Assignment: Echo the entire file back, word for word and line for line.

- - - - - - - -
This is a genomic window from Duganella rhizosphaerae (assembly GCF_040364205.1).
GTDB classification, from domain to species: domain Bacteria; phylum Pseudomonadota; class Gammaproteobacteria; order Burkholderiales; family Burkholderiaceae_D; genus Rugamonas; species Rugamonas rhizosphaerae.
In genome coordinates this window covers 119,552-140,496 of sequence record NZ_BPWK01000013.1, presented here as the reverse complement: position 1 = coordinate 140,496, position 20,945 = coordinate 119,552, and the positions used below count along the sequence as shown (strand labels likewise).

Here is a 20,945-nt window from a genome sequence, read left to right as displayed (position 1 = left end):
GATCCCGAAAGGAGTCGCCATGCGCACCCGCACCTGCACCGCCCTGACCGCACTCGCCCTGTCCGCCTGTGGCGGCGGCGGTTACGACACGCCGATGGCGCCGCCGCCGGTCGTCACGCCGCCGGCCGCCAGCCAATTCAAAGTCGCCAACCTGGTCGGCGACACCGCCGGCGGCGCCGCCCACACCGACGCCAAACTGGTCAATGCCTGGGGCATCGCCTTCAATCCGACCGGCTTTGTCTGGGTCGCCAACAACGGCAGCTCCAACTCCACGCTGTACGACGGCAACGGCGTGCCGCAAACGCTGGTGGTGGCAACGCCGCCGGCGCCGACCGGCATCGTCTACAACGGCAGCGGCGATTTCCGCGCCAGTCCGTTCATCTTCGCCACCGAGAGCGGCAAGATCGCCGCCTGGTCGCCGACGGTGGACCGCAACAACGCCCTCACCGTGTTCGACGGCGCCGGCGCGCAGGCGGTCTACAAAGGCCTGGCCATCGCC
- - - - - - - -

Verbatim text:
This is a genomic window from Duganella rhizosphaerae (assembly GCF_040364205.1).
GTDB classification, from domain to species: domain Bacteria; phylum Pseudomonadota; class Gammaproteobacteria; order Burkholderiales; family Burkholderiaceae_D; genus Rugamonas; species Rugamonas rhizosphaerae.
In genome coordinates this window covers 119,552-140,496 of sequence record NZ_BPWK01000013.1, presented here as the reverse complement: position 1 = coordinate 140,496, position 20,945 = coordinate 119,552, and the positions used below count along the sequence as shown (strand labels likewise).

Here is a 20,945-nt window from a genome sequence, read left to right as displayed (position 1 = left end):
GATCCCGAAAGGAGTCGCCATGCGCACCCGCACCTGCACCGCCCTGACCGCACTCGCCCTGTCCGCCTGTGGCGGCGGCGGTTACGACACGCCGATGGCGCCGCCGCCGGTCGTCACGCCGCCGGCCGCCAGCCAATTCAAAGTCGCCAACCTGGTCGGCGACACCGCCGGCGGCGCCGCCCACACCGACGCCAAACTGGTCAATGCCTGGGGCATCGCCTTCAATCCGACCGGCTTTGTCTGGGTCGCCAACAACGGCAGCTCCAACTCCACGCTGTACGACGGCAACGGCGTGCCGCAAACGCTGGTGGTGGCAACGCCGCCGGCGCCGACCGGCATCGTCTACAACGGCAGCGGCGATTTCCGCGCCAGTCCGTTCATCTTCGCCACCGAGAGCGGCAAGATCGCCGCCTGGTCGCCGACGGTGGACCGCAACAACGCCCTCACCGTGTTCGACGGCGCCGGCGCGCAGGCGGTCTACAAAGGCCTGGCCATCGCC